The book is packed with other examples of taking two actions that seem to butt heads and getting them to march arm in arm. While many companies think they need big inventories to ensure fast delivery to customers, Cote shows how it’s possible to both reduce stocks and lower shipment times by expertly managing the supply chain.
Cote also believes that companies should advance not in giant leaps but small agile steps. “It’s survival of the most flexible,” he writes. “Revolutionary change is not the key to short- or long-term performance. It’s a huge risk. Revolutions move in unintended directions. The best change is gradual change.” His goal is to stay just ahead of the market as opposed to betting heavily on future trends that may not play out, or falling behind so that only demoralizing, disruptive restructurings can save the company.
For Cote, it’s best to spread plant closures and layoffs over a number of years. Another tenet: Making lots of small targeted acquisitions is more profitable, and a lot less dangerous, than chasing the transformational whales. His contrarian thinking extends to personnel matters. Forget the “praise in public, criticize in private” maxim, says Cote. When a business head makes an inadequate plan for building his or her business, the CEO should uncork the likes of “This is unacceptable, go back and fix it”––and explain why––in front of the assembled peers to demonstrate that he’s setting a high standard.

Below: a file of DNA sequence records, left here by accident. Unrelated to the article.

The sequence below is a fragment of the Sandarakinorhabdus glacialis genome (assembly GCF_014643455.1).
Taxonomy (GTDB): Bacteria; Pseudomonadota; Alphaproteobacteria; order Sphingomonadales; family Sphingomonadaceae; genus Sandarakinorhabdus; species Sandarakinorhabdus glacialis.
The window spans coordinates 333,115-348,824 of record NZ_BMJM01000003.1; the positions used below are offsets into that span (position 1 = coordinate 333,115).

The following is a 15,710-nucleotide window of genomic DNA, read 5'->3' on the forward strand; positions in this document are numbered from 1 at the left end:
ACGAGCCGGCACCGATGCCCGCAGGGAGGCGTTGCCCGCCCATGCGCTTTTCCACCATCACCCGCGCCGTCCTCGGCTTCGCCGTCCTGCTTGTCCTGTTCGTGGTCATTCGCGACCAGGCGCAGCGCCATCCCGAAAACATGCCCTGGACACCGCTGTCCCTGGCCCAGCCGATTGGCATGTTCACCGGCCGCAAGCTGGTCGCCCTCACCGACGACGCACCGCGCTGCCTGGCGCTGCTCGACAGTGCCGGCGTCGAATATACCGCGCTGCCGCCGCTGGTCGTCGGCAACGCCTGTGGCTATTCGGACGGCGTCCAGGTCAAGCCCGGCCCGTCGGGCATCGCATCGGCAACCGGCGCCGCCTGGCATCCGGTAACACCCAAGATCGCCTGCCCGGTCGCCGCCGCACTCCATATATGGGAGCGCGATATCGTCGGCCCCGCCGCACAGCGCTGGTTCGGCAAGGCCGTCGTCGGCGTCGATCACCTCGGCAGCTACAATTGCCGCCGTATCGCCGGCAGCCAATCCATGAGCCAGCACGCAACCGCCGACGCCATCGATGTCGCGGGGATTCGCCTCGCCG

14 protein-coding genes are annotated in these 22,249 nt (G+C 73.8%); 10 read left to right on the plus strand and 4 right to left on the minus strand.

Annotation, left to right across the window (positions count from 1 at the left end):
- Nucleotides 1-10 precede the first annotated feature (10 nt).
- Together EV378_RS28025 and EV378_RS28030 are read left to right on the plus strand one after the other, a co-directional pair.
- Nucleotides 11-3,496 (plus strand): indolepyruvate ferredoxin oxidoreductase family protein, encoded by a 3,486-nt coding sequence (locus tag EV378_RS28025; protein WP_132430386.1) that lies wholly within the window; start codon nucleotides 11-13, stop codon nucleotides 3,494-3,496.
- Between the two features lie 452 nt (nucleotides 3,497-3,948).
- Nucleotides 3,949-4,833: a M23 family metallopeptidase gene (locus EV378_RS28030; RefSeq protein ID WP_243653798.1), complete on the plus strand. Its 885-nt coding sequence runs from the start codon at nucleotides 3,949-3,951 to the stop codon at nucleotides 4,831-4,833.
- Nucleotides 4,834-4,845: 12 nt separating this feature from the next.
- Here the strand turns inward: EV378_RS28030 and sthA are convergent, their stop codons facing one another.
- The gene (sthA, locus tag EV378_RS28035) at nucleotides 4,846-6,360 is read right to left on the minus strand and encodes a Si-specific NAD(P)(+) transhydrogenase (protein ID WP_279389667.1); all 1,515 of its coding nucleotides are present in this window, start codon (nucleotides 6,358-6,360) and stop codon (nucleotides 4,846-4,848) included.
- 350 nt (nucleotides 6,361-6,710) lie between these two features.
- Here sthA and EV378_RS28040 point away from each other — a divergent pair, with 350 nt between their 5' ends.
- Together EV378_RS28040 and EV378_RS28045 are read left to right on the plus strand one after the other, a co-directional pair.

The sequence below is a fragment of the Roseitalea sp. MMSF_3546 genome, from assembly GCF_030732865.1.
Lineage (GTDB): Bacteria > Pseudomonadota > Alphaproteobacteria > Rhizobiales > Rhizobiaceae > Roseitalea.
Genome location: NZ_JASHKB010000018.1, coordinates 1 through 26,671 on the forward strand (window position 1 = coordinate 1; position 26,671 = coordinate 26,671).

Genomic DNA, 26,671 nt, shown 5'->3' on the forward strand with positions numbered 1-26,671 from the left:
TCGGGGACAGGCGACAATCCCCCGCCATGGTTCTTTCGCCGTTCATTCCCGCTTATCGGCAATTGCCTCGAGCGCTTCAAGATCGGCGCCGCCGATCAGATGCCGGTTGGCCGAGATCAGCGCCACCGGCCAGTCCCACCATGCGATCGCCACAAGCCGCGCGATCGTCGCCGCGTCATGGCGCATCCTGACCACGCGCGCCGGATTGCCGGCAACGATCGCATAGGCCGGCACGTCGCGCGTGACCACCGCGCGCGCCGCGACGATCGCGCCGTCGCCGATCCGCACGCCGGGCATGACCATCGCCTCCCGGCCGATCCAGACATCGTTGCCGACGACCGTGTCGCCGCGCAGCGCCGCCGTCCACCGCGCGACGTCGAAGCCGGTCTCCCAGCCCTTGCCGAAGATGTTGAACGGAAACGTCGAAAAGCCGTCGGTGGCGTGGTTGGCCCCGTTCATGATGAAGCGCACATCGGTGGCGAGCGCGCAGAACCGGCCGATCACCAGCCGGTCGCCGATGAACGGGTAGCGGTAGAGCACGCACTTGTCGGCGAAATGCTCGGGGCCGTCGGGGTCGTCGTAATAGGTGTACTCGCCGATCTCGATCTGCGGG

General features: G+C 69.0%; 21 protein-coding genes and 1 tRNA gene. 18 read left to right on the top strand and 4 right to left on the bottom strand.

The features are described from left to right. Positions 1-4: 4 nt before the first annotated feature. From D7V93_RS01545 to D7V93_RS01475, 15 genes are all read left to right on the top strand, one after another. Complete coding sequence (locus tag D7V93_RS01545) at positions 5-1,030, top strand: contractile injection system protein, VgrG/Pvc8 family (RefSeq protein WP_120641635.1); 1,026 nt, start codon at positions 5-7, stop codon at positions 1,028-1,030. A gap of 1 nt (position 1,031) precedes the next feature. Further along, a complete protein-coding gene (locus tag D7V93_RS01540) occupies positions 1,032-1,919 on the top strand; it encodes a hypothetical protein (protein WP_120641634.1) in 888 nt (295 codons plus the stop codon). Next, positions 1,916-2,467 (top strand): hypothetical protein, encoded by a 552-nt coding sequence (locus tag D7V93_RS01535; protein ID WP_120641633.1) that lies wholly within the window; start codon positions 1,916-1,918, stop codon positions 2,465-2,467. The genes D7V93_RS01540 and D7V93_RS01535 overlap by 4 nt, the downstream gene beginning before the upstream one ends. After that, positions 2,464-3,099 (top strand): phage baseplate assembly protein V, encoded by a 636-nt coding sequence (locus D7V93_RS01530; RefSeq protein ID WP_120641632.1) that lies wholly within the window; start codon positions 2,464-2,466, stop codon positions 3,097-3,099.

The official publication date for Winning Now, Winning Later is June 30. But Cote gave Fortune an exclusive first look. I also interviewed him extensively to glean further insights. The overriding theme from both the book and these conversations is that this son of a rural New Hampshire gas station owner regards leadership as both highly intellectual, and highly hands-on. How many CEOs take full days, sans appointments, to think big and hatch bold new initiatives?
Yet Cote insists that “the idea you focus on strategy and outsource implementation to great people is wrong.” At Honeywell, he personally interviewed all candidates for the top 300 jobs, and for the first 90 days after making every one of its 100 acquisitions held monthly meetings to review their progress and quarterly reviews for the next year. At the same time, as one lieutenant put it, he showed the tenacity of “a big annoying bear threatening the livestock” in constantly monitoring the numbers to ensure that each business was adding sales faster than people, investing sufficiently while reaching the right balance in product enhancements and long-horizon projects, and generating strong and growing cash flow.